Your mother raises her eyebrows. Never one to assume the truth of gossip, she will bide her time and wait to become excited until there is hard evidence.

A week later she returns from the river, where she’d gone to beat out the laundry on rocks. She is shaking, weeping, laughing, panting. The laundry, unwashed, is thrown in the corner of the room. She speaks in a strange, strangled voice.

“The river has turned to blood.”

That night, as the supper your mother has cooked sits uneaten, you wrap yourselves in shawls and walk, as in a procession, with all the other Israelite families, to see this. You stand in the steaming dark, in a crowd of thousands, eerily silent as the red stream flows by, sinuous, sinister.

You can hear your mother muttering as you trudge home. Perhaps now it is time to take this Moses seriously.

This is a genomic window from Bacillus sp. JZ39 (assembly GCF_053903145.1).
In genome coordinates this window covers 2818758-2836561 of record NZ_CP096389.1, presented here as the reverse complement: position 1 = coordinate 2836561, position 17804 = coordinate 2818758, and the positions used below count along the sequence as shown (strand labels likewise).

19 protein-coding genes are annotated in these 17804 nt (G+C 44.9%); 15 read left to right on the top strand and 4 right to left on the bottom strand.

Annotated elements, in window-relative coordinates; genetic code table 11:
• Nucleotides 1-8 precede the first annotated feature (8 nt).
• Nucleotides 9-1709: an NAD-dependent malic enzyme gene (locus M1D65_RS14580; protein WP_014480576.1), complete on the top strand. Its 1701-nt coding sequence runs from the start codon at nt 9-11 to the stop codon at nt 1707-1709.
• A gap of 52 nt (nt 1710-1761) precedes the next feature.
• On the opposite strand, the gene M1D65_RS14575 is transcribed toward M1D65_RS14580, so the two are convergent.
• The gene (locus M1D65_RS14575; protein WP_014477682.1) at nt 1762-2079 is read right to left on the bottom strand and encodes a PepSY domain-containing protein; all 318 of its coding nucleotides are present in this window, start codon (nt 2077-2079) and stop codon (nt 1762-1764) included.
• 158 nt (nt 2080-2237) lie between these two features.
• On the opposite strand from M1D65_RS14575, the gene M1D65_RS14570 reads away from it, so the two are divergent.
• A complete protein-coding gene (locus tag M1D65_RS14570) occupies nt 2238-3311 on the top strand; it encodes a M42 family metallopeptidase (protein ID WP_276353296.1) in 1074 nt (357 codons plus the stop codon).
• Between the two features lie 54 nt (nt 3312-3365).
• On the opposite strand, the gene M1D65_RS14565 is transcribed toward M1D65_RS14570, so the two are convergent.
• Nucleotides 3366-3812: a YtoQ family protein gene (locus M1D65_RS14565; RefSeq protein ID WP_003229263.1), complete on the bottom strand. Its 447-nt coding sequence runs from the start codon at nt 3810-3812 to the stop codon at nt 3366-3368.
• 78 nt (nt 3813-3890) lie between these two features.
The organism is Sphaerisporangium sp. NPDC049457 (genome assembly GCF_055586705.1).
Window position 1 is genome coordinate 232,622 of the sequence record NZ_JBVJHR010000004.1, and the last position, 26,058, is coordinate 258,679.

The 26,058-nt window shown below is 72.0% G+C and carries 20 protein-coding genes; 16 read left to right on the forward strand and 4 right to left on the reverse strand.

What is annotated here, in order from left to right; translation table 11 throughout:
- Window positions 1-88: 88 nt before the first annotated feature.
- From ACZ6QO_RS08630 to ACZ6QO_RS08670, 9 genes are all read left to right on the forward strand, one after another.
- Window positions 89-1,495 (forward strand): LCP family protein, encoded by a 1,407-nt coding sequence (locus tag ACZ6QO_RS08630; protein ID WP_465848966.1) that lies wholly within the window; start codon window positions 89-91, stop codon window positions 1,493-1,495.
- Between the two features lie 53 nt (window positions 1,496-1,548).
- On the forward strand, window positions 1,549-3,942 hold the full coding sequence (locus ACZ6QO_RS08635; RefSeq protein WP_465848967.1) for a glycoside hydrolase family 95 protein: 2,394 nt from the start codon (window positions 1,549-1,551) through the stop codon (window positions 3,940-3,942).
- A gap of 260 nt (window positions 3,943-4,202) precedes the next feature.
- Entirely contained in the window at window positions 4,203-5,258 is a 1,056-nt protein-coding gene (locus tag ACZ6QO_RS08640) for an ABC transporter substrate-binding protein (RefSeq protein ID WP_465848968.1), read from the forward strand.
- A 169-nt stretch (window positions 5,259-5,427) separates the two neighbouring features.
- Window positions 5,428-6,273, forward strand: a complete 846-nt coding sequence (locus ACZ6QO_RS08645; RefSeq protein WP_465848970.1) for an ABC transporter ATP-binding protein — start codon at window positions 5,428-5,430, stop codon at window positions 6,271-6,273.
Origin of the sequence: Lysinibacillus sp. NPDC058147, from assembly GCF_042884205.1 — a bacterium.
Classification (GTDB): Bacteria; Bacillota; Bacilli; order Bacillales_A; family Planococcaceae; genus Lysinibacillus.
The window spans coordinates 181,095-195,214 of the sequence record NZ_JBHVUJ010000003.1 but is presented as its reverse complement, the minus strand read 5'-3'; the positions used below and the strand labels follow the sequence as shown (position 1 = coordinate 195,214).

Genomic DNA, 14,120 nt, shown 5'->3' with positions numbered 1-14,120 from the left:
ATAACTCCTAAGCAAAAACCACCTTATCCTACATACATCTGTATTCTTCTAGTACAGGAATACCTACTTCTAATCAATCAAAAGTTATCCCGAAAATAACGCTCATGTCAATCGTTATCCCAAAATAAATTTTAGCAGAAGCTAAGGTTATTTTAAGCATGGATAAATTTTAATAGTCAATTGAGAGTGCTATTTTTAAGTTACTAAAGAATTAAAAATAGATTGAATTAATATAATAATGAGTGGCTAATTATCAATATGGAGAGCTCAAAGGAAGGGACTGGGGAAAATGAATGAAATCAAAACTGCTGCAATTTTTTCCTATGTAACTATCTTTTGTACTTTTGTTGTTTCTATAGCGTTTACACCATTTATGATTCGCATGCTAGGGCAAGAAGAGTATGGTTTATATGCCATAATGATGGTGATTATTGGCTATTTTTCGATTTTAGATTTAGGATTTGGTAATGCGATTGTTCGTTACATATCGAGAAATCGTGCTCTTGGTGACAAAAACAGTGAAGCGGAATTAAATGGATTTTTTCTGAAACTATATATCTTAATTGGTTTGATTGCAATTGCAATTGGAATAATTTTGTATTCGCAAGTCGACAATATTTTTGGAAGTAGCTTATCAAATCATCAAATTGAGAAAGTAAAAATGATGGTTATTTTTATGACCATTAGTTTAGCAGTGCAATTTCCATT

The plagues come, and with each day—as frogs cover the streets, or locusts darken the air, as boils cover the bodies of people and livestock alike—there is a growing sense of excitement, of urgency, of fear. The Egyptians stay in their houses, terrified.

The Pharaoh goes back and forth, they say, one moment promising freedom, and in the next, his heart hardening. No.

There is one last plague, the tenth, the worst, the unimaginable one. A long night, in which a lamb is roasted in each Israelite household, its blood smeared on the doorposts. The dawn rises with the sounds of wailing and anguish. Every Egyptian family has lost a son, a grandson, a father. A plague of death.

The Pharaoh, grieving, deafeated, gives the word: Go. Every Israelite family gathers what they can carry and sets off… and almost immediately the Pharaoh regrets his decision and comes, enraged, charging after you with his entire army in chariots. Chaos. New fear. Everyone you know, running. Children and grandparents slung over the strong men’s shoulders like sacks.